It’s not Steve Jobs or Bill Gates
It’s not the Google of United States
It’s not Bieber or Lebron
Clinton or Obama
Or anyone you’d love to hate
But this is how Madonna has stayed on top of her game. More than talent or charttoppers or hit concerts or innovation or reinvention, her decades-long career has been an exploration, an education, an emancipation—and a provocation. She has all these years dug deep into her soul and emerged with pieces of it to share with the world, whether they decide to spit on them or to glean from them some truth.
Among the most dominant themes of her artistic journey is the quest for self-expression. In her desire to champion that cause, to help free the world from prejudice and judgment and self-limitation, in her concert performances, in her videos, in her public appearances, and in her songs, many of which she wrote herself, from “Express Yourself” (Like a Prayer, 1989) to “Vene Vini Vici” (Rebel Heart, 2015), which pretty much sums up “all the things I did just to be seen,” to borrow a line from her current album’s title track, she puts herself on the line, ruffling feathers, scandalizing and provoking the “good people,” challenging beliefs, instigating change, inciting a revolution…
But do not judge Madonna by the songs she sings. As she said in a Rolling Stones interview in 1987, “I play a lot of characters and every time I do a video or a song, people go, ‘Oh that’s what she’s like!’ And I’m not like any of them. I’m all of them. I’m none of them. You know what I mean?” Maybe hers is a great commercial success, a thumbs down for the purist and the hard hat, but Madonna has from her CBGB days doing punk in early ’80s New York served the mandate of art, which is to provoke thought, to force us to take a good look at what otherwise makes us feel uneasy, uncomfortable, even revolted.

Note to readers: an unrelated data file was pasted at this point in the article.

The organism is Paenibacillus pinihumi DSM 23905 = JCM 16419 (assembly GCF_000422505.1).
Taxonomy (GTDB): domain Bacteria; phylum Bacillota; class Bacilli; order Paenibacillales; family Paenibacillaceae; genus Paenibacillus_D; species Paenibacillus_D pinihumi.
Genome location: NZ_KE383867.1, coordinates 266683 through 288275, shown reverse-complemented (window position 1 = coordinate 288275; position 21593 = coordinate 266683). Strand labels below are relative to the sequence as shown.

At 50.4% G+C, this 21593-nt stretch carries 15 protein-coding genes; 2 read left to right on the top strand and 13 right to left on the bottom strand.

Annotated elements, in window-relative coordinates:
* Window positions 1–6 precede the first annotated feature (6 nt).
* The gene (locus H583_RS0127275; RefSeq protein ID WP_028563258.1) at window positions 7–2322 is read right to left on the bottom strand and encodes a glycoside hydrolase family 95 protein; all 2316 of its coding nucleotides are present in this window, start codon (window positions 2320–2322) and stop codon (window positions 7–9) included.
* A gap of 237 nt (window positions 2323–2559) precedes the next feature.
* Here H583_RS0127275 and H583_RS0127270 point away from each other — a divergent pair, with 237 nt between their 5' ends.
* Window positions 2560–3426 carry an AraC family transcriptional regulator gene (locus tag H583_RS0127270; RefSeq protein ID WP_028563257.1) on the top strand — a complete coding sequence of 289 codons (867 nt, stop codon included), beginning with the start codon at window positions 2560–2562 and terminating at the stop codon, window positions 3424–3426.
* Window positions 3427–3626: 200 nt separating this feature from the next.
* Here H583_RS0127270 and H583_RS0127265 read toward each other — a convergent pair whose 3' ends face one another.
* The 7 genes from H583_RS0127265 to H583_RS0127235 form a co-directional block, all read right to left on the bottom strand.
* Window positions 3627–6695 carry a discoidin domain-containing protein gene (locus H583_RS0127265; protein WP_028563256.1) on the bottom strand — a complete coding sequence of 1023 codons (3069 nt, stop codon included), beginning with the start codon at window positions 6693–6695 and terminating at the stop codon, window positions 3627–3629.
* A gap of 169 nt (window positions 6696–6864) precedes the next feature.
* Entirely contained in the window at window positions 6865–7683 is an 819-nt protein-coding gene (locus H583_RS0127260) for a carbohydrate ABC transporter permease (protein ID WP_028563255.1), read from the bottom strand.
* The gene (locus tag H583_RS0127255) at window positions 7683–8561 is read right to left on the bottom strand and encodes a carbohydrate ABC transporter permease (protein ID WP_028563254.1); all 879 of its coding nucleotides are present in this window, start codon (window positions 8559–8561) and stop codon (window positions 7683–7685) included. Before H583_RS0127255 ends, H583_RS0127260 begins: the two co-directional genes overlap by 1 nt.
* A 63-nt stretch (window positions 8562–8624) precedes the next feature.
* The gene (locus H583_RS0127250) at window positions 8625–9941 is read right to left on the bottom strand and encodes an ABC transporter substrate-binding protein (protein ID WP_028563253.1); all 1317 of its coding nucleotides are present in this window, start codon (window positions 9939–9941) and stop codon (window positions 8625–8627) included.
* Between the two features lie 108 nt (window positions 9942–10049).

I promise you it’s not a sin
Find salvation within
And the production, the lighting, the staging, the choreography, the costumes, all that jazz—they, too, as they did at the Rebel Heart PH concert last Wednesday and Thursday, make every encounter with Madonna a bootyshaking, mindblowing, heartstopping, soulstirring experience, just as every song, if you listen hard enough, is rife with the sound of experimentation, the clamor for something new, the desire for change and reinvention, the pushing of the envelope, and the writing of a poet.
Love her or hate her, but history cannot ignore Madonna. Now that she’s 57 turning 58 (in August), her fans are worried that this might be her last concert tour and that, from here, her next reinvention, if ever, will be a kind of slowing down (and she did say in one of her interviews that she dreamed of more intimate concerts at smaller venues), but she has her place and there she will live forever, for sure.